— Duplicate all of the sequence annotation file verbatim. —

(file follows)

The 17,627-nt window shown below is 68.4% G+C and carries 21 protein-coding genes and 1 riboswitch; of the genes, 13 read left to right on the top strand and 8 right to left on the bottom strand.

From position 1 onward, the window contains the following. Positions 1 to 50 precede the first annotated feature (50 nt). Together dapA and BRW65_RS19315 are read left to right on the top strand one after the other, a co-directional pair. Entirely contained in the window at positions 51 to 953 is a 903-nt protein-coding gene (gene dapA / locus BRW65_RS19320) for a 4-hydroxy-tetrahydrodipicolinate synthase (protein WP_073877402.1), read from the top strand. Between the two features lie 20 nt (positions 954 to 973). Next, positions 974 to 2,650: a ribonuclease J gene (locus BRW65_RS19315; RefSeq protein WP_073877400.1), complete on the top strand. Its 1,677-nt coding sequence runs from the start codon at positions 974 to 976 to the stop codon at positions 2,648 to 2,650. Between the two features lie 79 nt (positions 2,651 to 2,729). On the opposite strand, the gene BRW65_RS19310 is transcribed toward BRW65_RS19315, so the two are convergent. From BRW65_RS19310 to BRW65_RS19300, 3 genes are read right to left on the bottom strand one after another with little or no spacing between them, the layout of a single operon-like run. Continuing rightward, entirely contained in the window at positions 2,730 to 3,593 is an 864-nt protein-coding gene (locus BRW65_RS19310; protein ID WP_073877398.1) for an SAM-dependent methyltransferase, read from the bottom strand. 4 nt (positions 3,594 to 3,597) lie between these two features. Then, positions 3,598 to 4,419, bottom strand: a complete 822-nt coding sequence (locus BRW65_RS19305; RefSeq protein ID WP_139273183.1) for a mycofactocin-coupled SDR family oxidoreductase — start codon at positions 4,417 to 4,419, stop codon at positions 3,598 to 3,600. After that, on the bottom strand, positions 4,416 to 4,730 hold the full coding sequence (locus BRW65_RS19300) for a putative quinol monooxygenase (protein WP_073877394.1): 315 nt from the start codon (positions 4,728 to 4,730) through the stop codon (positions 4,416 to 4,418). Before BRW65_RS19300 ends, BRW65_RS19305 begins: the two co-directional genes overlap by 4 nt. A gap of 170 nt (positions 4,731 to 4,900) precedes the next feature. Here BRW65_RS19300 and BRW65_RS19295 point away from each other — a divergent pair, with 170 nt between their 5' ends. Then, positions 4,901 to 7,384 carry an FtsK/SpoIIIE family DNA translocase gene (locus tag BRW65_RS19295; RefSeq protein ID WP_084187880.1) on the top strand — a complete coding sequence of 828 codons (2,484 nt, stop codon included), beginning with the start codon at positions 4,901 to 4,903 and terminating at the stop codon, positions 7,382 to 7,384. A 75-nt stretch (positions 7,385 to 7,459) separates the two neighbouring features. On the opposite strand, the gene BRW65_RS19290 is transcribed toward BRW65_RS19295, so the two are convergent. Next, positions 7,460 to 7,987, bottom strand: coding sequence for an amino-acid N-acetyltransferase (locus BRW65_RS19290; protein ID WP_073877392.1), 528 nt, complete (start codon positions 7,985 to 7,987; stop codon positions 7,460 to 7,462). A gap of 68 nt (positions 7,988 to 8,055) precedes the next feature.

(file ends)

The 17,627-nt window shown below is 68.4% G+C and carries 21 protein-coding genes and 1 riboswitch; of the genes, 13 read left to right on the top strand and 8 right to left on the bottom strand.

From position 1 onward, the window contains the following. Positions 1 to 50 precede the first annotated feature (50 nt). Together dapA and BRW65_RS19315 are read left to right on the top strand one after the other, a co-directional pair. Entirely contained in the window at positions 51 to 953 is a 903-nt protein-coding gene (gene dapA / locus BRW65_RS19320) for a 4-hydroxy-tetrahydrodipicolinate synthase (protein WP_073877402.1), read from the top strand. Between the two features lie 20 nt (positions 954 to 973). Next, positions 974 to 2,650: a ribonuclease J gene (locus BRW65_RS19315; RefSeq protein WP_073877400.1), complete on the top strand. Its 1,677-nt coding sequence runs from the start codon at positions 974 to 976 to the stop codon at positions 2,648 to 2,650. Between the two features lie 79 nt (positions 2,651 to 2,729). On the opposite strand, the gene BRW65_RS19310 is transcribed toward BRW65_RS19315, so the two are convergent. From BRW65_RS19310 to BRW65_RS19300, 3 genes are read right to left on the bottom strand one after another with little or no spacing between them, the layout of a single operon-like run. Continuing rightward, entirely contained in the window at positions 2,730 to 3,593 is an 864-nt protein-coding gene (locus BRW65_RS19310; protein ID WP_073877398.1) for an SAM-dependent methyltransferase, read from the bottom strand. 4 nt (positions 3,594 to 3,597) lie between these two features. Then, positions 3,598 to 4,419, bottom strand: a complete 822-nt coding sequence (locus BRW65_RS19305; RefSeq protein ID WP_139273183.1) for a mycofactocin-coupled SDR family oxidoreductase — start codon at positions 4,417 to 4,419, stop codon at positions 3,598 to 3,600. After that, on the bottom strand, positions 4,416 to 4,730 hold the full coding sequence (locus BRW65_RS19300) for a putative quinol monooxygenase (protein WP_073877394.1): 315 nt from the start codon (positions 4,728 to 4,730) through the stop codon (positions 4,416 to 4,418). Before BRW65_RS19300 ends, BRW65_RS19305 begins: the two co-directional genes overlap by 4 nt. A gap of 170 nt (positions 4,731 to 4,900) precedes the next feature. Here BRW65_RS19300 and BRW65_RS19295 point away from each other — a divergent pair, with 170 nt between their 5' ends. Then, positions 4,901 to 7,384 carry an FtsK/SpoIIIE family DNA translocase gene (locus tag BRW65_RS19295; RefSeq protein ID WP_084187880.1) on the top strand — a complete coding sequence of 828 codons (2,484 nt, stop codon included), beginning with the start codon at positions 4,901 to 4,903 and terminating at the stop codon, positions 7,382 to 7,384. A 75-nt stretch (positions 7,385 to 7,459) separates the two neighbouring features. On the opposite strand, the gene BRW65_RS19290 is transcribed toward BRW65_RS19295, so the two are convergent. Next, positions 7,460 to 7,987, bottom strand: coding sequence for an amino-acid N-acetyltransferase (locus BRW65_RS19290; protein ID WP_073877392.1), 528 nt, complete (start codon positions 7,985 to 7,987; stop codon positions 7,460 to 7,462). A gap of 68 nt (positions 7,988 to 8,055) precedes the next feature.